Want to Hear a Joke? Sleep. I Know, Hills Students Don’t Get it Either

Want to Hear a Joke? Sleep. I Know, Hills Students Don’t Get it Either

Sleep deprivation among youth has become an epidemic. During sleep, important bodily functions and brain activity occur, such as decrease in blood pressure, increase of blood supply to muscles, growth of tissue, restoration of energy, and the release of hormones.

If you don’t get enough sleep, it can prove to be very harmful, possibly even deadly. Sleep in teenagers is especially important in order to function optimally and get along with family and friends. On top of this, not getting enough sleep can hurt one’s test scores. The brain and body will find a way to sleep if it is craving it.

When asked if junior Sophie Miller thinks she gets enough sleep and whether a lack of sleep impacts her grades, she said, “I definitely don’t get enough sleep and although I’m still getting good grades I think it has impacted my performance in school. I often find myself zoning out, unfocused or half asleep in class which takes away from my education and sometimes results in me having to teach myself the material because I missed it in class due to how tired I was.”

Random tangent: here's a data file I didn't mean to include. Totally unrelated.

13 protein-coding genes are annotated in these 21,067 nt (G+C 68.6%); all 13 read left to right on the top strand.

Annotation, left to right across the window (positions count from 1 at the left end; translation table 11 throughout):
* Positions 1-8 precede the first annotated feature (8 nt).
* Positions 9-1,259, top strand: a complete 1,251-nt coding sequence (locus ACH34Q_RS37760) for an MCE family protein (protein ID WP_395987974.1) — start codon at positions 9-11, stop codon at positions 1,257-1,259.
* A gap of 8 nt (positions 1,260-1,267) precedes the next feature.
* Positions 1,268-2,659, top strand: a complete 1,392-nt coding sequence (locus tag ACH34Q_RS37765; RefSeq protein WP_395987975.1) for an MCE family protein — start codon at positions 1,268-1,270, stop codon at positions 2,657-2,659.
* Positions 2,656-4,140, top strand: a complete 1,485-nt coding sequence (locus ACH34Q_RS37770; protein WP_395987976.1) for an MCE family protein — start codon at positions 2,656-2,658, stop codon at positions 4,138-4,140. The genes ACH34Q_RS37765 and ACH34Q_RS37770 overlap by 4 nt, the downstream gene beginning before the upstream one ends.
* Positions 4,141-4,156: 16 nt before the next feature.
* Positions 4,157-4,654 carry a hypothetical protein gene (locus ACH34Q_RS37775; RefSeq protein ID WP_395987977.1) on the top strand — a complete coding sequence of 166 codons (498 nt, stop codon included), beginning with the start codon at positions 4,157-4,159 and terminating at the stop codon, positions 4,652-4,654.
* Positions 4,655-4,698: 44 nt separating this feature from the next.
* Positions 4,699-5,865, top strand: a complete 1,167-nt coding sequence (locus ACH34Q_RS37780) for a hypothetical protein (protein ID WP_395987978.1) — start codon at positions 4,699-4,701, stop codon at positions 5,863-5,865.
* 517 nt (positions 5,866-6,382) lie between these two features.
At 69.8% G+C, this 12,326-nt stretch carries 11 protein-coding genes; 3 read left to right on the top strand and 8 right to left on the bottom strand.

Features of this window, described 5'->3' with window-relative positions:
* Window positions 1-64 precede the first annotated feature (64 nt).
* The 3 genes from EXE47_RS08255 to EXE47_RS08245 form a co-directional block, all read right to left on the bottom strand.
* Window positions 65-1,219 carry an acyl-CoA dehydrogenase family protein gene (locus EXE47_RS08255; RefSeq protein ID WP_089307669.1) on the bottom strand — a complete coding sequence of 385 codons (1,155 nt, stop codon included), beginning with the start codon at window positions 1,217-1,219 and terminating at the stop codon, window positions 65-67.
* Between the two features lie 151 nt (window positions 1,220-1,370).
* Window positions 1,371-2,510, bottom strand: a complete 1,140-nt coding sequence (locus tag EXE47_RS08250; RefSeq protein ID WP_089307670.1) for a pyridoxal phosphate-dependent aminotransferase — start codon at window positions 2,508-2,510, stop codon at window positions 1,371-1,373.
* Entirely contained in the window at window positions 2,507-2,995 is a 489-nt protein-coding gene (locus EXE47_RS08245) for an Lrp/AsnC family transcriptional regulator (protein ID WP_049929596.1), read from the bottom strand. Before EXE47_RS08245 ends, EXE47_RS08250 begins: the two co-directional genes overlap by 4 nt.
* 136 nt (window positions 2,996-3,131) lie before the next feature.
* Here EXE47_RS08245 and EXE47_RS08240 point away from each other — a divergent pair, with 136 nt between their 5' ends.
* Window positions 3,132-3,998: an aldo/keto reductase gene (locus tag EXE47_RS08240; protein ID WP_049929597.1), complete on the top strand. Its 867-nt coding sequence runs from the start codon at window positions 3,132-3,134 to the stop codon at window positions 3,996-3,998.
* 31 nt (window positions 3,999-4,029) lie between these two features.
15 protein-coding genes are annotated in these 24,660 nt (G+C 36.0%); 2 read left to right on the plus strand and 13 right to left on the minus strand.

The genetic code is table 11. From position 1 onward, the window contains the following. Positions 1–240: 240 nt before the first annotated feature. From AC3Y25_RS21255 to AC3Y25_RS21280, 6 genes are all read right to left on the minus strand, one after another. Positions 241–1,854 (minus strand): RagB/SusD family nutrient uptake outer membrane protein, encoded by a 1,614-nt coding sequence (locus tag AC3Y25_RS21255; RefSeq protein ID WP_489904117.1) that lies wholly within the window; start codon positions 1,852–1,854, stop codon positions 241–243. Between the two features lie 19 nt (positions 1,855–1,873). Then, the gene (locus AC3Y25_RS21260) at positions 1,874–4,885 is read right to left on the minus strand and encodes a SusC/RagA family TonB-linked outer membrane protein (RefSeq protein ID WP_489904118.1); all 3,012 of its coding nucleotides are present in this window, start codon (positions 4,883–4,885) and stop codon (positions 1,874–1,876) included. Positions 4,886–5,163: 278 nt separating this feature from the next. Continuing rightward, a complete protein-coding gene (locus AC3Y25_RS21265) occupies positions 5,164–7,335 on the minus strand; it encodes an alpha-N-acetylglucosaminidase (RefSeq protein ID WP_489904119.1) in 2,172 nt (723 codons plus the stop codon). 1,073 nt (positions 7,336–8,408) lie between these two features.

According to an article titled “Sleep and the Teenage Brain” by Maria Popova, “Studies of teenagers around the globe have found that adolescent brains do not start releasing melatonin until around eleven o’clock at night and keep pumping out the hormone well past sunrise… asking a teenager to perform well in a classroom during the early morning is like asking him or her to fly across the country and instantly adjust to the new time zone — and then do the same thing every night, for four years.”

Melatonin is a hormone released around 11 p.m.  When students wake up, the melatonin is still pumping through our bodies. Adolescents are always complaining that school starts too soon, and studies show that this may be the case.